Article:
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A Spiritually Enlightening Online Magazine. September's Theme: "Relationships"
Volume 4 Issue 6 ISSN# 1708-3265
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The Last Time
by Iain Pennington

The last time I heard my father's voice was during our Sunday morning phone call.

I remember the cool lick of the new spring sun through the window, and razor-edged shadows slanting along the walls. Through this our words flowed like water, easy and free and full of laughter. Our words soared and dipped and rolled through the hours as the morning passed by, and when we were done, I felt full and happy.

The next day, my sister called with the news.

After, I curled up and hugged my belly. From deep in my throat came a high keening wail that hovered in the air. It came out with my breath, escaping, without my intention. I had never made such a sound before.


The last time I touched my father was on a cold slab in a cold room in a cold building.

I touched his cheek with my fingers, which I had never done in life. He looked wrong, as though his flesh had shifted under his skin. This face, that was etched in my genes, that I knew in all its ages from faded brown photos and slide carousels and jumpy Palm Springs videos, this face was a trick. It was like him but it was not him.

I laid my palm over his still heart, his shining medals. He was hard, cold, like hollow wood. He was a shell, a husk. This was not my father.

There was no one to talk to here, no reason to linger. I left, unsatisfied.

The next day we gave his ashes to the sea.


Long after, I walked with my father by the sea.

Gulls whirled and shrieked in the gusts overhead as we walked the water's edge. Foam licked our feet, slowly erasing the shadow footsteps pressed in the wet-packed sand.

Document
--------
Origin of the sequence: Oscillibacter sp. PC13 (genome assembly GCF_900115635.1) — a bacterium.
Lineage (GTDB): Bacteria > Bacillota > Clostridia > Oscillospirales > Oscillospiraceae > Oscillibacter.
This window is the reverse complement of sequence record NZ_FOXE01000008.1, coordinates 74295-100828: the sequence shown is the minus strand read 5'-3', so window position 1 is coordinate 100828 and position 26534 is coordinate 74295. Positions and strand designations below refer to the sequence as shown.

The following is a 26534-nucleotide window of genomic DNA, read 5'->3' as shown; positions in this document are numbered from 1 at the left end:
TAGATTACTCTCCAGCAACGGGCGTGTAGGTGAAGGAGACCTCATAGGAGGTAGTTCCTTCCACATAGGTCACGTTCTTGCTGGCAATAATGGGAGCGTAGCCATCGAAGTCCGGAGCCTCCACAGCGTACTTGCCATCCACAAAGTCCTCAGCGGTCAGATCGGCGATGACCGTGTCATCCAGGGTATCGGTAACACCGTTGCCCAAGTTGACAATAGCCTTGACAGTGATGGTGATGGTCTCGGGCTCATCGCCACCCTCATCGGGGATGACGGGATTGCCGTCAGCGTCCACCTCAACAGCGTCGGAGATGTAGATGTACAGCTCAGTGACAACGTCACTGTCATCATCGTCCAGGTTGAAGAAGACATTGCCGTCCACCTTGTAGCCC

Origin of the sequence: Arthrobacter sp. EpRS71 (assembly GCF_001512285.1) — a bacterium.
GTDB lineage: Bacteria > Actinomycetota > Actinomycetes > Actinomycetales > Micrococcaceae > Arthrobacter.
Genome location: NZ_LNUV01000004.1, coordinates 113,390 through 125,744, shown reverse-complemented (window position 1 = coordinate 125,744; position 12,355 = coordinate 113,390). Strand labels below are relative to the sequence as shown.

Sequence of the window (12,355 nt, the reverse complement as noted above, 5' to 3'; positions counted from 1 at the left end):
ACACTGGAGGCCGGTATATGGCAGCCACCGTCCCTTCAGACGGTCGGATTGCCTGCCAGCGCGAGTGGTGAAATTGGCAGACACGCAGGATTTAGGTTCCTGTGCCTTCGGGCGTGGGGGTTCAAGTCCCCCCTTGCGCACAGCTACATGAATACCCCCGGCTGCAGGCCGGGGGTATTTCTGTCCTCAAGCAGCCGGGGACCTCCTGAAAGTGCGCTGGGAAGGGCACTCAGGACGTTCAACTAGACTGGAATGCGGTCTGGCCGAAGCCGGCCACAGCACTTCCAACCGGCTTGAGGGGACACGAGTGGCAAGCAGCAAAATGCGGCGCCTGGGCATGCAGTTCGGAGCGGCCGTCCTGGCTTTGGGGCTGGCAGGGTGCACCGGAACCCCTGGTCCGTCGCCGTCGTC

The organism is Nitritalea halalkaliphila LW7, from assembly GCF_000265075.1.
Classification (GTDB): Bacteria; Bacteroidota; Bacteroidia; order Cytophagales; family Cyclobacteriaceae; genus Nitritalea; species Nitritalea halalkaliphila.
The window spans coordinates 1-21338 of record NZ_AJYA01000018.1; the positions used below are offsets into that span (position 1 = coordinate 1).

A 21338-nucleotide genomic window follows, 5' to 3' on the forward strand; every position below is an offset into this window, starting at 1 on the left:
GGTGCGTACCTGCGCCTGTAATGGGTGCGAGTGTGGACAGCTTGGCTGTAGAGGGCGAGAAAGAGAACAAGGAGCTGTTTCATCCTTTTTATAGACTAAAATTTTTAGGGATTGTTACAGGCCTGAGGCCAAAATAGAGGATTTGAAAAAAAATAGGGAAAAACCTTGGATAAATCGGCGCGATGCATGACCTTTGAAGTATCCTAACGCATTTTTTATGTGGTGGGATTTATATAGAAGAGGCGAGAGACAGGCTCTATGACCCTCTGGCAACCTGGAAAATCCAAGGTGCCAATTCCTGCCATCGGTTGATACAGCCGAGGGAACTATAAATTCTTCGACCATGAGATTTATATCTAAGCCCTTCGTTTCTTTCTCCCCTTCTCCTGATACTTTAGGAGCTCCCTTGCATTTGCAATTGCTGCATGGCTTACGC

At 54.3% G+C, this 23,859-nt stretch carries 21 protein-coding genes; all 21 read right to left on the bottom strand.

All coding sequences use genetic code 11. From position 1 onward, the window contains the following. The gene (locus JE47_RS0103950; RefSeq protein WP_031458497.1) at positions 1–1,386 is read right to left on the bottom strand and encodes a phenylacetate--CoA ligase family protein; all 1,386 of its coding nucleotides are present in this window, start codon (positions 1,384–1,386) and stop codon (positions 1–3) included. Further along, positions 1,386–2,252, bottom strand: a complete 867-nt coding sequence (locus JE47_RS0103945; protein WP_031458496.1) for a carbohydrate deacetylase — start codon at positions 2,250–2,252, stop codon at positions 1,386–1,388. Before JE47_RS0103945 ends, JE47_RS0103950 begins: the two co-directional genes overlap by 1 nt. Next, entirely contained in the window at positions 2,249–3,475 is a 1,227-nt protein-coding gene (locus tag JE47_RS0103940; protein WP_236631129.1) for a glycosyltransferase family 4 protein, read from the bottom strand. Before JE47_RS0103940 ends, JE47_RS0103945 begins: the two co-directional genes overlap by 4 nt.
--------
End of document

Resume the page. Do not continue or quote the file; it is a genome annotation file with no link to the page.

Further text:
In a frenzy I punched the air with my fists. I was screaming. My words were one long howl of rage and pain, savage thrusts at the heart and guts and balls of this man my father. I had no reason and no mercy and nothing holding me back.

WHY WHY WHY weren't you there when the bad boys chased me WHY didn't you take me with you that day WHY didn't you say sorry WHY didn't you love me WHY didn't you hold me WHY didn't you care WHY didn't you love me WHY WHY WHY.

He took every hit unflinching. His eyes never left mine. His smile never faltered. He never missed a step.

Then somehow it was over. The rage was gone, as though it was never there. We walked, side by side, silent and peaceful.

There was a cottage. Wooden steps led down from the front porch to a path. My father and I were walking up to it, the wind and the sea at our back. Sitting on the steps were my mother and my sisters, watching us approach. They were smiling.

And then I was sitting with my mother and my sisters watching my father approach.

He stopped before me, smiling. He reached out his hand, and I reached to take it. I saw his hand curve over mine, and I saw the lines in my palm through the back of his hand. I saw my fingers through his clearing skin. I looked up and saw the sky and the sea and the whirling clouds through his fading face, in his loving smile and his warm sad eyes.

He was leaving.

Slowly, slowly my father faded to invisibility, to nothing, into the wind and the light and the sea. Finally he was gone, and all that was left was my mother and my sisters and my empty hand.

And that was the last time I saw my father.

Iain Pennington (c) June 2006

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